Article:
If you have been following me around since our big move to Bloguin, you will have noticed my contributions to a little project run by Hoops Manifesto. Jeff Fox has rounded up several of Bloguin’s NBA bloggers to come up with the top 10 players for each franchise. There have been some great debates so far too.
Like is Kobe the top Laker? Did LeBron’s decision to go to South Beach affect his standing among the all-time Cavaliers? And who exactly is the best Clipper of all time? These are all incredibly important questions.
So who exactly is the greatest Magic player of all time? We all have our thoughts as Magic fans, but it is interesting to see who a national panel of blogs would pick. Click on the link above and see the reasoning from the Bloguin panel. But this being a Magic blog, I have my own top 10. So without further delay, here are my top 10 Magic players (the top five was the ballot I submitted to Jeff at Hoops Manifesto).
Enjoy, and happy debating!
How Did These Guys Make It?
Grant Hill: He made the Hoops Manifesto list at No. 10. I am hoping this is the same reason he made the All-Star Game twice as a member of the Magic despite not playing very many games. Really Hill is just a bundle of missed opportunities and disappointment. Top 10 player in Magic history? I don’t think he met the minimum games requirement.
Rashard Lewis: Rashard finished seventh, a clear beneficiary of the team’s recent Finals run and the panels (me included) tendency to rank current players higher than the older guys. Lewis is going to be haunted by the contract he signed unfairly, but he has hardly been an All Star in Orlando.
10. Jameer Nelson: The last two seasons have been redemption for Nelson and he has shot up the list of point guards in Magic history. Nelson came in sixth in the Hoops Manifesto, likely our panel’s favoritism toward more recent and current players. Nelson has been good, but he has only been very good for two years. But he could be in for another great season this year.
9. Dennis Scott: Again, how did 3-D not make the Hoops Manifesto list? Scott was Shaq’s rapping partner and one of the best 3-point shooters in NBA history. Scott averaged more than 10 points per game in his entire career in Orlando, nearly won the All Star Weekend 3-Point Shootout on more than a few occasions and had a career-best 19.9 points per game in 1992 (the year before Shaq’s arrival). Scott was a fan favorite and a great personality for the team.
8. Horace Grant: If you read this blog, you have probably heard me refer to my Horace Grant Theory. In short, the theory is Horace Grant and his veteran, championship experience put the Magic over the top and got them to playing a championship level. Grant was instrumental in Orlando’s second round victory over Chicago in 1995 and had a very solid career in the Magic Kingdom. His numbers tailed off in the five years he was in Orlando, compared to when he ran with Chicago, but his veteran poise and defense created the glory days of the 1990s.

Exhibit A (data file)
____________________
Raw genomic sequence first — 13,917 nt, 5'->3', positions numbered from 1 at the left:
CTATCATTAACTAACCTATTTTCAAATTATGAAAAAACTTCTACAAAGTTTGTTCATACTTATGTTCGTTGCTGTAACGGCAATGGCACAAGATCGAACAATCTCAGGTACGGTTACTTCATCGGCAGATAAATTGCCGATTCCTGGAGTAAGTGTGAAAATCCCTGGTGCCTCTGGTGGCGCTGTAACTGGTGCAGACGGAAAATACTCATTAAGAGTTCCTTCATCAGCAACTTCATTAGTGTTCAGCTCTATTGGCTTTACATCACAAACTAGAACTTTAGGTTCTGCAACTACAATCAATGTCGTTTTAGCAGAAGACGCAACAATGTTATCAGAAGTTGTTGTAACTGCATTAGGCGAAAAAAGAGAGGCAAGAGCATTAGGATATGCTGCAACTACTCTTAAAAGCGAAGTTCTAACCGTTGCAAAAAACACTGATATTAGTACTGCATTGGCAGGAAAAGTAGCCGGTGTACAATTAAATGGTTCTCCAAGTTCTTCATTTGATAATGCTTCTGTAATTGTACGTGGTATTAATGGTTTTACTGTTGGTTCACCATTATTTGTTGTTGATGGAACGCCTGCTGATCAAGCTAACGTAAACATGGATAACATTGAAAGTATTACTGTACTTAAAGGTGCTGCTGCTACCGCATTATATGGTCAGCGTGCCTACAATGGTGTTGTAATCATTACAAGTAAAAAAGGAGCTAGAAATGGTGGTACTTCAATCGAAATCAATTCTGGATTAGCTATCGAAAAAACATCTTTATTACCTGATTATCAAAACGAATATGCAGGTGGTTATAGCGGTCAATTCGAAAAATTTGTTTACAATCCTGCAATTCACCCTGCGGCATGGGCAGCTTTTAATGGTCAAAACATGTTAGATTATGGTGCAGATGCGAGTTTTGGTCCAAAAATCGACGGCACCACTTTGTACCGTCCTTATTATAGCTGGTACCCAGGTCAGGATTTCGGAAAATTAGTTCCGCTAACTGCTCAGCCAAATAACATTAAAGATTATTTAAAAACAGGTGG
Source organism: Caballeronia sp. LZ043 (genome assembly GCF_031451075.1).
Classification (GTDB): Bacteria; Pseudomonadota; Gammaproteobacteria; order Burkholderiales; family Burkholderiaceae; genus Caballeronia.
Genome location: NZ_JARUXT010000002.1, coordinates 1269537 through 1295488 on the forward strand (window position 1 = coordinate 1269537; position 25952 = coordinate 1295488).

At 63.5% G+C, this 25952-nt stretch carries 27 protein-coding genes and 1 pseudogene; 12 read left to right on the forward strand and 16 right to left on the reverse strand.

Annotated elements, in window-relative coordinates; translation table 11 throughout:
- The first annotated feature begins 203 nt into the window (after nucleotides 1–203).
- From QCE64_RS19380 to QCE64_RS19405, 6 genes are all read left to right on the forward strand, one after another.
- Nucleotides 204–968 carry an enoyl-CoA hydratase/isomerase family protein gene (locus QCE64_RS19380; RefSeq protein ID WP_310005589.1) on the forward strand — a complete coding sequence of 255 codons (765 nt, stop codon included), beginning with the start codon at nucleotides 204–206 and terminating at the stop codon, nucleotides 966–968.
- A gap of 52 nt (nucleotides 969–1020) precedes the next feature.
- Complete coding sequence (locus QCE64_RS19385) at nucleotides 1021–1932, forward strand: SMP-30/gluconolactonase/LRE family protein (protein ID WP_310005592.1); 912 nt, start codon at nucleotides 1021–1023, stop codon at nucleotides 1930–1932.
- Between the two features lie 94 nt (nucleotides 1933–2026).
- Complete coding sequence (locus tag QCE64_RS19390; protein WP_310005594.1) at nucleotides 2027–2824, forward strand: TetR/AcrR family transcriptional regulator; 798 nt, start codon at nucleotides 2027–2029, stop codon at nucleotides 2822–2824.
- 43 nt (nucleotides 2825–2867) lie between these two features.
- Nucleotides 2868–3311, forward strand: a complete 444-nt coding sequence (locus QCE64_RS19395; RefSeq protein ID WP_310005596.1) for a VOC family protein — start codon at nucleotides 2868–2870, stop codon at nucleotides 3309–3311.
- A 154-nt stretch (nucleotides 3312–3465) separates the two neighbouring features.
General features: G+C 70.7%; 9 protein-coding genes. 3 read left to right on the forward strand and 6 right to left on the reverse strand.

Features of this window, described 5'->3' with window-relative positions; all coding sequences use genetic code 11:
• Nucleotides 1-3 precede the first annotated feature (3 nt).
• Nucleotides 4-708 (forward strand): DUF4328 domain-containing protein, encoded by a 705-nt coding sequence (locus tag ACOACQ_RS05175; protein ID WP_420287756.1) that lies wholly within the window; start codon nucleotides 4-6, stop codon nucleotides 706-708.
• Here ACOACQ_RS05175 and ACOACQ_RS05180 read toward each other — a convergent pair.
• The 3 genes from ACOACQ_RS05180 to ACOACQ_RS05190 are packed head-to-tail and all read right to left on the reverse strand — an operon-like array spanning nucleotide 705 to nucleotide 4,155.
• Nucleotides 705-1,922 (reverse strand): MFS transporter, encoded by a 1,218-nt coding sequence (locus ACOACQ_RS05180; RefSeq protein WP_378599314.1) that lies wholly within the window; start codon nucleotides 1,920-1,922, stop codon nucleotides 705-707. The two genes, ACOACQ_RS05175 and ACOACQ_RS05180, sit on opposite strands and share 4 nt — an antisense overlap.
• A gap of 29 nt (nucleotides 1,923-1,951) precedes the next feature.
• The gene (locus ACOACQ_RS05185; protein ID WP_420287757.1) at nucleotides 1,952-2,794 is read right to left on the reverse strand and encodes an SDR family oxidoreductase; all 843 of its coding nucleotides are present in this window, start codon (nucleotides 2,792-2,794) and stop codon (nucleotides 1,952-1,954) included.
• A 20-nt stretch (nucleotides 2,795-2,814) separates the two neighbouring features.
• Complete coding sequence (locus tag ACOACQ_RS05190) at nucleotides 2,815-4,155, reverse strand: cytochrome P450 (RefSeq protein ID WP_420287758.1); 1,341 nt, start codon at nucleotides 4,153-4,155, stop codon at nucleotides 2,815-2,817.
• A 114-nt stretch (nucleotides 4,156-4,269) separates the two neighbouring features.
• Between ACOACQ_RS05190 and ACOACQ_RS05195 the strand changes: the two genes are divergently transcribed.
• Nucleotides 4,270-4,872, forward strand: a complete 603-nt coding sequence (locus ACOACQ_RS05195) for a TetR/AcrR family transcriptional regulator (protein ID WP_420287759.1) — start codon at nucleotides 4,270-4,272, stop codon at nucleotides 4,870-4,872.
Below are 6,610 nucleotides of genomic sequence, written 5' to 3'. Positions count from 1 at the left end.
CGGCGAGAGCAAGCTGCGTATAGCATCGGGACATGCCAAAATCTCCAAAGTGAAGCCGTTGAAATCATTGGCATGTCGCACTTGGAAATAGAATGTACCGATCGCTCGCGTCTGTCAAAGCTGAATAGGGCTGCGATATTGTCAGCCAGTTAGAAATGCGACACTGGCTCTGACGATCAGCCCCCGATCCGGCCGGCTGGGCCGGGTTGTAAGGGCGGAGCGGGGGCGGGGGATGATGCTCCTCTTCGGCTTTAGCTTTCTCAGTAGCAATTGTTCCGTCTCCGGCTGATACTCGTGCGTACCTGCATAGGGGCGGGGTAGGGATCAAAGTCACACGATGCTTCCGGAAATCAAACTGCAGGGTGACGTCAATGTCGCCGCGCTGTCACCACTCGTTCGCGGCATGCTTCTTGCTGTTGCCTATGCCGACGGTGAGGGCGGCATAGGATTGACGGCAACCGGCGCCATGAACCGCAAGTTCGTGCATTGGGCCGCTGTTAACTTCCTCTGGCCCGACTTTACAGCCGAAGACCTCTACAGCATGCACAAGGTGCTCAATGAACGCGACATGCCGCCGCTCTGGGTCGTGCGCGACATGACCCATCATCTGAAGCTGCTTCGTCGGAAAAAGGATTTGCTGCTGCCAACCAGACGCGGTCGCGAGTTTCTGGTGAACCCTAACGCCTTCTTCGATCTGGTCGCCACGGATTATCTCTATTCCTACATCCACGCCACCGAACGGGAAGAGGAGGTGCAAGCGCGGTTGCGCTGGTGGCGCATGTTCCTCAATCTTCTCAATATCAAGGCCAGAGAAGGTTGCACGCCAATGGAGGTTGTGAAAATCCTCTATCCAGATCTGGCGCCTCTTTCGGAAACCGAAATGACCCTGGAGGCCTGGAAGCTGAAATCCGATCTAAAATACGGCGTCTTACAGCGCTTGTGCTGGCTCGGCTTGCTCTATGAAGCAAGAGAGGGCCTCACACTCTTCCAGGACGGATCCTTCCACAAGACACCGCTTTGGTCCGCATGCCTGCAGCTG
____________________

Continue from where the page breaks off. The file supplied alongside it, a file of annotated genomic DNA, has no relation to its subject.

7. Scott Skiles: How in the world did the Hoops Manifesto panel leave off Scott Skiles? He set the NBA single game record with 30 assists back in 1990. He had a three-year span where he averaged 17.2 points/8.4 assists, 14.1/7.3 and 15.4/9.4 from 1990-93. He had to give way for Penny Hardaway’s growth, but Skiles was one of the spark plugs for the early Magic. It is no surprise this tough-minded, team-oriented player became a successful head coach.
6. Darrell Armstrong: Outside of Orlando there is not much appreciation for Darrell. He finished ninth in the Hoops Manifesto poll, but Magic fans have an appreciation that goes far deeper than what you can read on the back of his playing card. Armstrong was the heart and soul of the franchise pretty much from 1997 until he left the team in 2003. He was never really a borderline All Star, but he always filled his role as a leader in the locker room and a hustler on the floor. He raised everyone’s energy and play on the court. It is no surprise many Magic fans want his jersey retired.
Click after the jump to see the ordering of my top five!
5. Nick Anderson: “The original Magic player (as the team’s first draft pick) is known throughout the nation as “Nick the Brick.” But you will hardly ever hear any Magic fan speak badly about Nick Anderson. Sure he missed four free throws in Game One of the 1995 NBA Finals that would have inked that win and possibly completely changed that series around (not to mention, Anderson could not hit a free throw after that).
“But most Magic fans remember him for “The Steal.” Game One, 1995 Eastern Conference Semifinals. Michael Jordan and his Bulls were in town looking to steal a game from the top-seeded Magic. In a very tight game, Jordan had his pocket picked by Nick Anderson. It is probably the greatest moment in team history. Anderson still holds the team record for points thanks to his 10-year career with Orlando.”
He was ranked fifth in the Hoops Manifesto poll, showing others recognized his accomplishments with the team.
4. Penny Hardaway: “Penny was an incredible talent who was stripped of his explosiveness because of injuries, a bad attitude and Shaq’s departure. It is easy to forget just how good this guy was. Remember, Orlando actually chose Penny over O’Neal in the summer of 1996 when O’Neal left for Los Angeles.